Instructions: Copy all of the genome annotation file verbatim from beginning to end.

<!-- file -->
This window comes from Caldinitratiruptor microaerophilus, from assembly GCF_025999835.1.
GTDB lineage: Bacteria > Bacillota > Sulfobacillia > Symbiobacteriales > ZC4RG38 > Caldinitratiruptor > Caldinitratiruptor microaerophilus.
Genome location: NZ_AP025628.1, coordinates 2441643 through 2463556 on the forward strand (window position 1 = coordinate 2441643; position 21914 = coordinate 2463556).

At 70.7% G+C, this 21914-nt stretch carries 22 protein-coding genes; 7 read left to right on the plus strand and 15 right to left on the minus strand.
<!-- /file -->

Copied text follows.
This window comes from Caldinitratiruptor microaerophilus, from assembly GCF_025999835.1.
GTDB lineage: Bacteria > Bacillota > Sulfobacillia > Symbiobacteriales > ZC4RG38 > Caldinitratiruptor > Caldinitratiruptor microaerophilus.
Genome location: NZ_AP025628.1, coordinates 2441643 through 2463556 on the forward strand (window position 1 = coordinate 2441643; position 21914 = coordinate 2463556).

At 70.7% G+C, this 21914-nt stretch carries 22 protein-coding genes; 7 read left to right on the plus strand and 15 right to left on the minus strand.